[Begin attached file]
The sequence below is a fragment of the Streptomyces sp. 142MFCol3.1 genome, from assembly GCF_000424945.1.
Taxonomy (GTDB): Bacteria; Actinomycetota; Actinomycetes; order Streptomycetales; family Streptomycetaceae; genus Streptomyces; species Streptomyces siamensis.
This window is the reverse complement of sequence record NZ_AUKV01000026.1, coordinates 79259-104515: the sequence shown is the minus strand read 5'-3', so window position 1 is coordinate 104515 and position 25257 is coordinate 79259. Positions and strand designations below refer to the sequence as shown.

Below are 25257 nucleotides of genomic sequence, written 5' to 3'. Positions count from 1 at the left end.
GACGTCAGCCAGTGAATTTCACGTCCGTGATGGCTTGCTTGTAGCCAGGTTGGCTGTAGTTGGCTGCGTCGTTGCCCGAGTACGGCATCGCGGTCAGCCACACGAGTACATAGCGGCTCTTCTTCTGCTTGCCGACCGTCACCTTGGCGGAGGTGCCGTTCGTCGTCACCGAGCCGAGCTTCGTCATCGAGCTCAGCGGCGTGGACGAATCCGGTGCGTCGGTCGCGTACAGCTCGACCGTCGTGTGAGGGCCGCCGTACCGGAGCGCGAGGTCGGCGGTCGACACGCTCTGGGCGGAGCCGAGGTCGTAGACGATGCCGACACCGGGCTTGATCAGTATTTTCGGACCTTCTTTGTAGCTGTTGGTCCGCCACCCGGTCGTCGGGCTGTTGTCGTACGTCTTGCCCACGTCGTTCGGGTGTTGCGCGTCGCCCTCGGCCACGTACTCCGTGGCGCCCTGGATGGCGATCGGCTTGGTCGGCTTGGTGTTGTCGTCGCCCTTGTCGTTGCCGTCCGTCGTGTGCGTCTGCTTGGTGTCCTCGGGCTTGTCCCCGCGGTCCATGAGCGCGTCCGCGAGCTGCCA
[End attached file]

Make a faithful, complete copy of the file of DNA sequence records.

The sequence below is a fragment of the Streptomyces sp. 142MFCol3.1 genome, from assembly GCF_000424945.1.
Taxonomy (GTDB): Bacteria; Actinomycetota; Actinomycetes; order Streptomycetales; family Streptomycetaceae; genus Streptomyces; species Streptomyces siamensis.
This window is the reverse complement of sequence record NZ_AUKV01000026.1, coordinates 79259-104515: the sequence shown is the minus strand read 5'-3', so window position 1 is coordinate 104515 and position 25257 is coordinate 79259. Positions and strand designations below refer to the sequence as shown.

Below are 25257 nucleotides of genomic sequence, written 5' to 3'. Positions count from 1 at the left end.
GACGTCAGCCAGTGAATTTCACGTCCGTGATGGCTTGCTTGTAGCCAGGTTGGCTGTAGTTGGCTGCGTCGTTGCCCGAGTACGGCATCGCGGTCAGCCACACGAGTACATAGCGGCTCTTCTTCTGCTTGCCGACCGTCACCTTGGCGGAGGTGCCGTTCGTCGTCACCGAGCCGAGCTTCGTCATCGAGCTCAGCGGCGTGGACGAATCCGGTGCGTCGGTCGCGTACAGCTCGACCGTCGTGTGAGGGCCGCCGTACCGGAGCGCGAGGTCGGCGGTCGACACGCTCTGGGCGGAGCCGAGGTCGTAGACGATGCCGACACCGGGCTTGATCAGTATTTTCGGACCTTCTTTGTAGCTGTTGGTCCGCCACCCGGTCGTCGGGCTGTTGTCGTACGTCTTGCCCACGTCGTTCGGGTGTTGCGCGTCGCCCTCGGCCACGTACTCCGTGGCGCCCTGGATGGCGATCGGCTTGGTCGGCTTGGTGTTGTCGTCGCCCTTGTCGTTGCCGTCCGTCGTGTGCGTCTGCTTGGTGTCCTCGGGCTTGTCCCCGCGGTCCATGAGCGCGTCCGCGAGCTGCCA